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Little long-term thinking as part of budget process

Having gone through a budget process largely bereft of an actual review of finances, let alone a focus on the community good, Woolwich council this week passed a budget that sees spending and taxes grow well beyond inflation.

In short, there’s no tax relief in sight for Woolwich residents despite an economy that continues to stagnate.

Instead of zero-based budgeting and line-by-line review of an ever-bloating list of expenditures, taxpayers will see operating expenses continue to rise. There appears to be no real effort to cut operations in order to free up some money for the growing infrastructure deficit, the tens of millions of dollars that will be needed to replace aging roads, bridges, sewers and the like. What has been on the table in recent years, however, is an additional tax levy to fund just those kinds of projects. For 2017, that represents a 1.5 per cent tax increase to help future construction projects.

A special levy makes sense under the circumstances: we have to start saving now to pay for some very expensive projects in the future. And with federal and provincial assistance less likely – both senior governments face massive deficits of their own – costs will fall on the local tax base. But beyond the special levy, municipal governments will have to cut back on the operating side – programs and soft services – in order to offset the sting of infrastructure renewal.

There’s no room for delay when it comes to failing bridges and watermains. If residents are not going to face even more exorbitant tax increases than have been the norm recently, then the dollars will have to be reallocated rather than simply going to the well for more, the usual fallback plan for all governments.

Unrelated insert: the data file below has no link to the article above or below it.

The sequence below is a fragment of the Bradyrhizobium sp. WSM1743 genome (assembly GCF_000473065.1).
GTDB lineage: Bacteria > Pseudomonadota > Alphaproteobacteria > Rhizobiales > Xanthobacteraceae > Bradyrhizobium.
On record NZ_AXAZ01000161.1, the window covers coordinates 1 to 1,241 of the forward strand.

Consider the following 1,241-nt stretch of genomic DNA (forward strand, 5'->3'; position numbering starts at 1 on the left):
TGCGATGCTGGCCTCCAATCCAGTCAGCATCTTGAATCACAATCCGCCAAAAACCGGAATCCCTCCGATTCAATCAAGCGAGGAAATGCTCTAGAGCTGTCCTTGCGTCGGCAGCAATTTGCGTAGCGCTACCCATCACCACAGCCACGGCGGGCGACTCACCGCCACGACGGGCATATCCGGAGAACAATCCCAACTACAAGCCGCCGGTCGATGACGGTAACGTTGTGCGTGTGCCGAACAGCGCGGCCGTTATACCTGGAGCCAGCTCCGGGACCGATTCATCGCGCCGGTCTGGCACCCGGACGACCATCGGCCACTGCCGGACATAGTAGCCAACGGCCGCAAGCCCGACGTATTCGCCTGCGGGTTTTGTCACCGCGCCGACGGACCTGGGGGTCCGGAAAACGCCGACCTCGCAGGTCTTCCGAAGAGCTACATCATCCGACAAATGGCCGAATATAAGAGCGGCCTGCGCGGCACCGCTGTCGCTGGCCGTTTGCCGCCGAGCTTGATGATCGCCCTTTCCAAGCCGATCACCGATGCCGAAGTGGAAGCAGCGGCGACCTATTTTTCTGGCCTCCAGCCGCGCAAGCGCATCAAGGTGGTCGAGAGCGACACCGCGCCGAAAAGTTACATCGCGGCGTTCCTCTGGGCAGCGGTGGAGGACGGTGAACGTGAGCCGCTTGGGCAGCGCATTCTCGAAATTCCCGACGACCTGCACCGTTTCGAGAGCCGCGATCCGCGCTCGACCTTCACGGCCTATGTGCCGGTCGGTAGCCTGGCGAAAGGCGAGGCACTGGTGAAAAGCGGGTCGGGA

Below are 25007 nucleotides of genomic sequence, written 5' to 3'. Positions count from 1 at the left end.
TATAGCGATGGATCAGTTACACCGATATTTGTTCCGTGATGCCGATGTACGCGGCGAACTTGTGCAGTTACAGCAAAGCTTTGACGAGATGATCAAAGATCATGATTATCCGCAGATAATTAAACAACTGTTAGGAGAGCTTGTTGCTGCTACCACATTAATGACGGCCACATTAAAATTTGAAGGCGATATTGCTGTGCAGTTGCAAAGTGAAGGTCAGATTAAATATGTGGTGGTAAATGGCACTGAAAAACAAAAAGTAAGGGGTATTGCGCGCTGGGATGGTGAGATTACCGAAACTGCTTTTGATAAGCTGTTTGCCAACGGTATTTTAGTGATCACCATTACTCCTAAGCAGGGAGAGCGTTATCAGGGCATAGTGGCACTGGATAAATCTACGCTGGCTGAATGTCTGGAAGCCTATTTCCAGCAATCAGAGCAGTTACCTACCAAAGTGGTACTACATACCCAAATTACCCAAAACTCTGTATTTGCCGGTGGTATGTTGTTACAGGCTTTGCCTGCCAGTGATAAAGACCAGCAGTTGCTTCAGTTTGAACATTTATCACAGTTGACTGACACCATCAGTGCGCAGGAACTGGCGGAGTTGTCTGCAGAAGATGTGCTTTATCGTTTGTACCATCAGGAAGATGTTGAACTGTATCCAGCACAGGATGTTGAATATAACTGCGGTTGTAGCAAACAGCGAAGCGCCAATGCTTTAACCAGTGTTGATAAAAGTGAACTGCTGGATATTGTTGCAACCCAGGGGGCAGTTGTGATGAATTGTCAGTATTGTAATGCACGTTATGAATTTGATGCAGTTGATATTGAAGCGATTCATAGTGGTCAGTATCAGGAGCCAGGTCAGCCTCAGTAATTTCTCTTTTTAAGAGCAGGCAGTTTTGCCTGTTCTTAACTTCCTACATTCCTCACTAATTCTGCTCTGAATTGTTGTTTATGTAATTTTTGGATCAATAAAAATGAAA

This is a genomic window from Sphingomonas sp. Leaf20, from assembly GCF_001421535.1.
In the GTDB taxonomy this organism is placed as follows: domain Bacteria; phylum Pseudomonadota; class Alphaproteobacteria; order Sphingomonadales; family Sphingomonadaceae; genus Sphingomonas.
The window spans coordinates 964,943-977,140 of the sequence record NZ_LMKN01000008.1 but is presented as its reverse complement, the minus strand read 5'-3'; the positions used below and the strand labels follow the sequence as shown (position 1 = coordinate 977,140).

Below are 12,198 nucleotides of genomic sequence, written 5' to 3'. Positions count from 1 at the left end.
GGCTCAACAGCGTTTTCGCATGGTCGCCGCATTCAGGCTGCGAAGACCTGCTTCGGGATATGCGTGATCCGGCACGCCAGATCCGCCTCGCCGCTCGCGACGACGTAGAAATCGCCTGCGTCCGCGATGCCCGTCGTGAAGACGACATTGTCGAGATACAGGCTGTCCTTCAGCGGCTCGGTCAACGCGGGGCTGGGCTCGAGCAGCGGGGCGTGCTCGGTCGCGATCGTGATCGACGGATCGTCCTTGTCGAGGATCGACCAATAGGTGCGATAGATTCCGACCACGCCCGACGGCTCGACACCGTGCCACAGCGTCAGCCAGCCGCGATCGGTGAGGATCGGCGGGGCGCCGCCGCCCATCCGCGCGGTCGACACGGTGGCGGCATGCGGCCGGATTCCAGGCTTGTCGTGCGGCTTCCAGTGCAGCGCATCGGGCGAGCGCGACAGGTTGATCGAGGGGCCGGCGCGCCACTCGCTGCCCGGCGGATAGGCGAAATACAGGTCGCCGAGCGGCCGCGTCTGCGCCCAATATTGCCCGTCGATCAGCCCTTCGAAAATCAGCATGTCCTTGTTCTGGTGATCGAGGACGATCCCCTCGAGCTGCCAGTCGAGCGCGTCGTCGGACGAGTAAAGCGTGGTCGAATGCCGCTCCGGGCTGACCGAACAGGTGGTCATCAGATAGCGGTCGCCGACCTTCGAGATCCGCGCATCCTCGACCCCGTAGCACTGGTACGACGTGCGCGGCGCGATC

But rational approaches are seldom embraced by politicians who would rather promise more, spend more than to oversee reductions: ribbon-cuttings trump budget cuts every time among that group.

Cutting is not as easy as it sounds, of course. Just look at the trials and tribulations of populists in the mold of former Toronto mayor Rob Ford, who discovered all the gravy he campaigned on amounted to spoonfuls, not train loads. Faced with real cuts to real services, he came up against a steady stream of opposition – there are supporters for every expenditure, no matter how few people are served or how removed from the government’s mandate.

In Woolwich, there are expenditures – some of the substantial – that provide few if any direct benefits to the public, but for the most part cuts would mean some service reductions to some residents. Leaders determined to set priorities would need to balance expectations with reasonable levels of taxation, essentially selling the merits of more prudent spending. That’s more work, however, than taking the easy road: spending more, and taxing everyone as a matter of course.

The deliberations leading up to a new Woolwich budget offered little in the way of fiscal responsibility. In passing the budget this week, councillors offered little in the way of encouragement that future processes will lead to improvements.

They’re not alone, of course, as every more-senior government has been even more profligate, wasting billions and doing little to protect the long-term interests of their respective citizenry.

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